Each week The Sun's John McIntyre presents a relatively obscure but evocative word with which you may not be familiar, another brick to add to the wall of your vocabulary. This week's word:
Scientists take their evidence where they find it, and they do not hesitate to look for evidence about the environment in prehistory in coprolites (pronunced KAH-pruh-lites): pieces of fossilized excrement. Petrified dinosaur dung is thus a source of information about the food and habits of animals long extinct.
The word combines the Greek roots kopros, "dung," and lithos, "stone." The kopros root has been active in English, giving us, among others, coprology, the study of obscene literature; coprolalia, dirty talk; and coprophagy, the eating of excrement.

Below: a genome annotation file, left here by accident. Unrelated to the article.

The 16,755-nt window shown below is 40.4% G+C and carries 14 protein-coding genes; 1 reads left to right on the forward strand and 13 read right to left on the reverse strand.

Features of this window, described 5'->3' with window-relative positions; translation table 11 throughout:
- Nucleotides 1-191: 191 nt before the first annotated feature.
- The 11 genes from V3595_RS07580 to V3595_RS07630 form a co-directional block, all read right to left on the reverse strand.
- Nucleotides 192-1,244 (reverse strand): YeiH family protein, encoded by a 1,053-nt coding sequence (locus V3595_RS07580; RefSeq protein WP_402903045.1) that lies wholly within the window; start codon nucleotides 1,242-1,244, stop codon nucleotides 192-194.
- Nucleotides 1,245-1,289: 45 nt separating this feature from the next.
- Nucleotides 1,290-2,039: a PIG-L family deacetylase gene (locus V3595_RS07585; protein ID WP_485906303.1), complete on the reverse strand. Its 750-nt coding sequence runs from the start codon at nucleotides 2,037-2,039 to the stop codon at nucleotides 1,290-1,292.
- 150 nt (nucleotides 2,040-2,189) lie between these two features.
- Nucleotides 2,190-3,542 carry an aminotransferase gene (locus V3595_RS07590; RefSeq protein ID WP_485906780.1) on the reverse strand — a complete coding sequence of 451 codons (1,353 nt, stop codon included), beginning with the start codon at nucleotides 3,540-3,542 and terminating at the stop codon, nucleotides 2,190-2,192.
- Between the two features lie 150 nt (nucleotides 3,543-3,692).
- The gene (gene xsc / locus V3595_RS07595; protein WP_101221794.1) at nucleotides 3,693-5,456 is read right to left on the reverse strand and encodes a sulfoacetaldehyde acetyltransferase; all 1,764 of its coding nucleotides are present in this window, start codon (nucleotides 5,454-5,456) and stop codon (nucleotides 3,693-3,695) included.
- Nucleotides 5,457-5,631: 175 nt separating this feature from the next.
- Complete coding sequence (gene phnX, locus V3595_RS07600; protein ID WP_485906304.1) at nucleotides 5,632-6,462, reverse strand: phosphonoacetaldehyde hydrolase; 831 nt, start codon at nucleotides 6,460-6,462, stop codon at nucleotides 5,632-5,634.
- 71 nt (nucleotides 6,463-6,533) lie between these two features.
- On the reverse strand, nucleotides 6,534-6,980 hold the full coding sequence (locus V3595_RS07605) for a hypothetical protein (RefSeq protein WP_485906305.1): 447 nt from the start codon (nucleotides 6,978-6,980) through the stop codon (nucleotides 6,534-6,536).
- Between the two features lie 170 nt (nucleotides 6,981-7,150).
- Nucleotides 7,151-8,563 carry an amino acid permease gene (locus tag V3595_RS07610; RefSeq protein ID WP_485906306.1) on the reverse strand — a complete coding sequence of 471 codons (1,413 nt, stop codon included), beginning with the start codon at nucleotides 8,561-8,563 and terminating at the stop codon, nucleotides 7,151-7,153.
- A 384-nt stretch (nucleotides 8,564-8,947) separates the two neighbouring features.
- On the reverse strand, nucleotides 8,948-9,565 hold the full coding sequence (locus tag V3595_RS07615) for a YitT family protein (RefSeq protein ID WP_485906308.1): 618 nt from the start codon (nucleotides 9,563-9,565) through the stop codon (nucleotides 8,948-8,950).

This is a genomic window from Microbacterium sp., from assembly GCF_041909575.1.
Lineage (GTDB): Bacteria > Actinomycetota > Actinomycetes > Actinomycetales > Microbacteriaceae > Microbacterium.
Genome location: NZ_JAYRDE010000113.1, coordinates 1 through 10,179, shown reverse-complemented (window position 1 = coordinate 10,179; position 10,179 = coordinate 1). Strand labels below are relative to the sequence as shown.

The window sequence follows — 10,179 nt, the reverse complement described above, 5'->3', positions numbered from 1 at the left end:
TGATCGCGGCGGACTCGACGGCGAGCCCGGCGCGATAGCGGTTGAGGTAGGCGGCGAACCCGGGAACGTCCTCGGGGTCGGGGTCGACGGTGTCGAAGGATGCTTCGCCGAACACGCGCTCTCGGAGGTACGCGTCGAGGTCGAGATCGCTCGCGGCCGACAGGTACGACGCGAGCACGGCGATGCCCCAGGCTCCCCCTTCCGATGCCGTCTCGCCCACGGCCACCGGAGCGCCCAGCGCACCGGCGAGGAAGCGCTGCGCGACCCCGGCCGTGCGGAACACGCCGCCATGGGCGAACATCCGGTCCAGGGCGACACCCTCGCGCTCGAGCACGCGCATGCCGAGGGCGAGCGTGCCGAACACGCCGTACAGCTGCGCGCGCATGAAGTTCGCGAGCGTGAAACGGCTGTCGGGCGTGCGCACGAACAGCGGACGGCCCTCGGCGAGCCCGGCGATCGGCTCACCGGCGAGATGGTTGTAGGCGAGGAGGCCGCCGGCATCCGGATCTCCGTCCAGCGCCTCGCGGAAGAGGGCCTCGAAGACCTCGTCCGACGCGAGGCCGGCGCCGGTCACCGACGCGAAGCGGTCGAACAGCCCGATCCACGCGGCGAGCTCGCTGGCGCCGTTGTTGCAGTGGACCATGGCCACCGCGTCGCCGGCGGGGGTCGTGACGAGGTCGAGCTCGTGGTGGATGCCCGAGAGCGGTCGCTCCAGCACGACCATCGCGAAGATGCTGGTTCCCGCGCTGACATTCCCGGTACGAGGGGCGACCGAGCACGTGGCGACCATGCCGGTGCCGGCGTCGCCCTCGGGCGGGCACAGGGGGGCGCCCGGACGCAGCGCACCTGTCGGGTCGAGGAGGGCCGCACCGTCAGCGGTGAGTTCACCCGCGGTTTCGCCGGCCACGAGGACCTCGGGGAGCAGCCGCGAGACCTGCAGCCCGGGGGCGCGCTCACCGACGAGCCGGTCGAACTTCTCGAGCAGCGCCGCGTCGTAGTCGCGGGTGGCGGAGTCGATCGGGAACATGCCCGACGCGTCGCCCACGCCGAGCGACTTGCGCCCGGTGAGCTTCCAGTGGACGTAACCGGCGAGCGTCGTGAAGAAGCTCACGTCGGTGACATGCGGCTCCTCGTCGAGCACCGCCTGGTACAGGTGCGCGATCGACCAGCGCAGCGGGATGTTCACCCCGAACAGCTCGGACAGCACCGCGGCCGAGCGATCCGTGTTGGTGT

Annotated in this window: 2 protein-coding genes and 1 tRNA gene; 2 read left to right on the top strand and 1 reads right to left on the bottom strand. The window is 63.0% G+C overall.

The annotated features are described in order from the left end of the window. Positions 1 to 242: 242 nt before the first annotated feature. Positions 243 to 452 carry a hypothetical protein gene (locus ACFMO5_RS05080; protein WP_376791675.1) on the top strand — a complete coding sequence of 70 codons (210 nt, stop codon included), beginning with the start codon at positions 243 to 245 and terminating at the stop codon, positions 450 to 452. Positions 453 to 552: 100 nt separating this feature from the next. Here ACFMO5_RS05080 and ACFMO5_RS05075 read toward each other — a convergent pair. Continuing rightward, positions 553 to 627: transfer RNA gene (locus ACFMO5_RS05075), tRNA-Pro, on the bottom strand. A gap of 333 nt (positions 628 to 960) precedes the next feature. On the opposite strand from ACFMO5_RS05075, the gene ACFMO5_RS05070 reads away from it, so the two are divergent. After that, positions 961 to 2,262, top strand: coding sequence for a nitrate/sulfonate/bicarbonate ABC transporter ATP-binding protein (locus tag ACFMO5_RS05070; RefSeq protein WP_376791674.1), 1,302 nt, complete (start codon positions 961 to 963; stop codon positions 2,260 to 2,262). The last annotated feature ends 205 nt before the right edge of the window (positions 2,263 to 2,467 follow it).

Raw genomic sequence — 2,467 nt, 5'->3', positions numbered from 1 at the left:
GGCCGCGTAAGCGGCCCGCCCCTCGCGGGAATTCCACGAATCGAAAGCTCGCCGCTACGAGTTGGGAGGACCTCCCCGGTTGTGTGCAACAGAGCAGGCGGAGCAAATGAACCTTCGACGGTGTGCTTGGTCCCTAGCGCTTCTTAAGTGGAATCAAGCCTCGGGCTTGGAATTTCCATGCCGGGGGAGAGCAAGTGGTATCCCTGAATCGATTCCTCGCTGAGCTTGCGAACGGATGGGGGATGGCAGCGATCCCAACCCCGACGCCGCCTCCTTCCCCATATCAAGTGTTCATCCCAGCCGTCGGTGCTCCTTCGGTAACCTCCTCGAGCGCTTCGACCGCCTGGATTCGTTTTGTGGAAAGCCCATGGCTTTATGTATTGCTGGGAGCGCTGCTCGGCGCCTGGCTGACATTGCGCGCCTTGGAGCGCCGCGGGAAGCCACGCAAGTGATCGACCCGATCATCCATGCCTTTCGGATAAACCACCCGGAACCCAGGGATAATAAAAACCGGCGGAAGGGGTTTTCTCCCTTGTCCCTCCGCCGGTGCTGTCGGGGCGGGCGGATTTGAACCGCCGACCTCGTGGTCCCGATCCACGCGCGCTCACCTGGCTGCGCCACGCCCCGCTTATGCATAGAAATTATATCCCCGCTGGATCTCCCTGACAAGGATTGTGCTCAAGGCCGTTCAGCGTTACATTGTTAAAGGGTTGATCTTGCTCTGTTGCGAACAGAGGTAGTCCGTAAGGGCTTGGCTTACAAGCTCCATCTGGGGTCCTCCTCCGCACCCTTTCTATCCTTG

Example: From a 1995 article in USA Today: "Fossilized dinosaur poop, scientifically known as coprolite, goes for about $150 or less to people with more meager means."
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